U.S. added 273,000 jobs in February before coronavirus spread widely

click to enlarge Learning Resources in Vernon Hills, Ill., Thursday, March 5, 2020, an educational materials and toy manufacturer, employs 200 people in the United States and wants to hire more. For the second month in a row, the economy churned out a blockbuster number of jobs, the government reported Friday, an impressive performance in an era of slow-and-steady employment growth. - LENNY GILMORE/THE NEW YORK TIMES
Lenny Gilmore/The New York Times
Learning Resources in Vernon Hills, Ill., Thursday, March 5, 2020, an educational materials and toy manufacturer, employs 200 people in the United States and wants to hire more. For the second month in a row, the economy churned out a blockbuster number of jobs, the government reported Friday, an impressive performance in an era of slow-and-steady employment growth.
By Patricia Cohen
The New York Times Company

For the second month in a row, the economy churned out a blockbuster number of jobs, the government reported Friday, an impressive performance in an era of slow-and-steady employment growth.

With the coronavirus outbreak shaking economic confidence, the solid showing in February may not be a harbinger of continued strength.


Still, the report from the Department of Labor offered a refreshing breath of positive economic news. Employers expanded payrolls by 273,000 jobs in February, while revisions to data from previous months added 85,000 more jobs to the tally. The jobless rate ticked down to 3.5%.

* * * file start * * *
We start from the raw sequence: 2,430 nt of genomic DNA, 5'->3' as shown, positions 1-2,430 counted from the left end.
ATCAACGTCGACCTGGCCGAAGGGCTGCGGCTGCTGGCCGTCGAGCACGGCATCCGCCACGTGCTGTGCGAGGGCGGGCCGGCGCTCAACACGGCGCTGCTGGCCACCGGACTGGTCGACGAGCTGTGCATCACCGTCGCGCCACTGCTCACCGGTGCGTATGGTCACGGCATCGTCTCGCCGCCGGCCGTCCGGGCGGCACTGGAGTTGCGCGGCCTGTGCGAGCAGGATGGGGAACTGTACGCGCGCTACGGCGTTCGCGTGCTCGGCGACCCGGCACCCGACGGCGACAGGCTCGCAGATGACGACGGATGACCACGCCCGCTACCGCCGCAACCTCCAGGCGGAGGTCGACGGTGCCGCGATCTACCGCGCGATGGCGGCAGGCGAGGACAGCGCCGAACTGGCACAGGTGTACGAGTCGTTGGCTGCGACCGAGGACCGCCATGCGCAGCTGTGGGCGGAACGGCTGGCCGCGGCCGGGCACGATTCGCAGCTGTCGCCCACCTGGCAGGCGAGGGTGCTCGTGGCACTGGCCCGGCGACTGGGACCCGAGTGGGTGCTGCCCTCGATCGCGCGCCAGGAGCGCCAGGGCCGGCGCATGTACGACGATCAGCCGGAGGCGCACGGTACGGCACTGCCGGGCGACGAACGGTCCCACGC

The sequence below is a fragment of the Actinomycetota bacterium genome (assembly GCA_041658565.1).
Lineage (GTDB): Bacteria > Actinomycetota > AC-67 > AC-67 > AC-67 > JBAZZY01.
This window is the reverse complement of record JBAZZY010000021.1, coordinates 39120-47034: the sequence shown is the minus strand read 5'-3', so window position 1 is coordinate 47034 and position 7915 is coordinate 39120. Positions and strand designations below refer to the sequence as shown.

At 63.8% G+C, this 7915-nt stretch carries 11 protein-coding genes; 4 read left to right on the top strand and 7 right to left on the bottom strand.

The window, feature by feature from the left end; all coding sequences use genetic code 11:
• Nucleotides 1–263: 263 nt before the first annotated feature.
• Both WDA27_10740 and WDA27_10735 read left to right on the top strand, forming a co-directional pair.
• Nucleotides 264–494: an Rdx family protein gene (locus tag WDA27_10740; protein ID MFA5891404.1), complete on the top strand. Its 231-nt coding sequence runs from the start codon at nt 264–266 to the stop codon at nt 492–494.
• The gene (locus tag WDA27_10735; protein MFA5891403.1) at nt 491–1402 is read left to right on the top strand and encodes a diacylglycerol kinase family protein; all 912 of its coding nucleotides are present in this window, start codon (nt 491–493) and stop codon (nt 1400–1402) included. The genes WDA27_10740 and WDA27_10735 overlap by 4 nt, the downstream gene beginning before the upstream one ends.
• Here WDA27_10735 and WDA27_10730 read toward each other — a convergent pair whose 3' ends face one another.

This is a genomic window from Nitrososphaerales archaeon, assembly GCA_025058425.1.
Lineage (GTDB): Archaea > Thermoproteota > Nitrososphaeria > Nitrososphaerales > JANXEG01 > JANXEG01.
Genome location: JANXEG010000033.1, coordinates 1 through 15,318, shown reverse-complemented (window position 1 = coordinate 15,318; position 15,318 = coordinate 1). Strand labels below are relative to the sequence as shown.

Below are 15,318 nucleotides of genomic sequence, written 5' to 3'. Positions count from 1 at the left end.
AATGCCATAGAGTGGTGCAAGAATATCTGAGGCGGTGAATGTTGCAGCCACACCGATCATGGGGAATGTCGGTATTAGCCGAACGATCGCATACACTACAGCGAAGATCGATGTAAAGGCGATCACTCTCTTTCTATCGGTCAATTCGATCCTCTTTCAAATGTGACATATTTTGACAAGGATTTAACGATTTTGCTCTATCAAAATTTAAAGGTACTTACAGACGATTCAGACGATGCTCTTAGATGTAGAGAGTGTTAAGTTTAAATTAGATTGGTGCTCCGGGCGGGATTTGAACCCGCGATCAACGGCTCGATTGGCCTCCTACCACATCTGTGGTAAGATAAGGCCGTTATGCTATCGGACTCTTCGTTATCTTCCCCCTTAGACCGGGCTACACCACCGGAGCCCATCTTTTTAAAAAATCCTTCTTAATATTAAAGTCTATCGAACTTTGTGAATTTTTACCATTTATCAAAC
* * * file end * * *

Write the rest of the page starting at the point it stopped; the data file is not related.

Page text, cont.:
“It’s certainly a relief that we had a strong tailwind,” said Diane Swonk, chief economist at Grant Thornton. “Service, leisure and hospitality, these are all very vulnerable. The good news is that these workers had some cushion ahead of time. It helps blunt the blow.”

Indeed, the report is evidence of just how much momentum the U.S. economy had going into the coronavirus crisis. Monthly payroll gains averaged 231,000 over the past six months. The average for the previous six months — March through August 2019 — was just 171,000.

Every jobs report looks backward, but February’s report captures a particularly unusual moment, before the market was gripped with anxiety about the global impact of a widening epidemic.


“There is a red line in the calendar,” said Ian Shepherdson, chief economist at Pantheon Macroeconomics. “The value of it is that this report gives us kind of a benchmark of where we were before things began to go wrong.”

The government’s estimate of payroll increases is based on surveys of companies completed by the middle of the month, when the prevailing sentiment was that the United States would remain relatively unaffected.

A clearer picture of the impact from disrupted supply chains and travel, entertainment and dining plans should emerge over the next couple of months.

There were scattered reports this week about a potential downturn in employment particularly in the most vulnerable sectors: transportation, hospitality, entertainment and travel.

Airlines are clearly feeling the squeeze. This week, United Airlines announced it was imposing a hiring freeze through June, postponing scheduled merit raises and inviting employees to apply for unpaid leave.


But so far deep dents in employment seem more feared than real.

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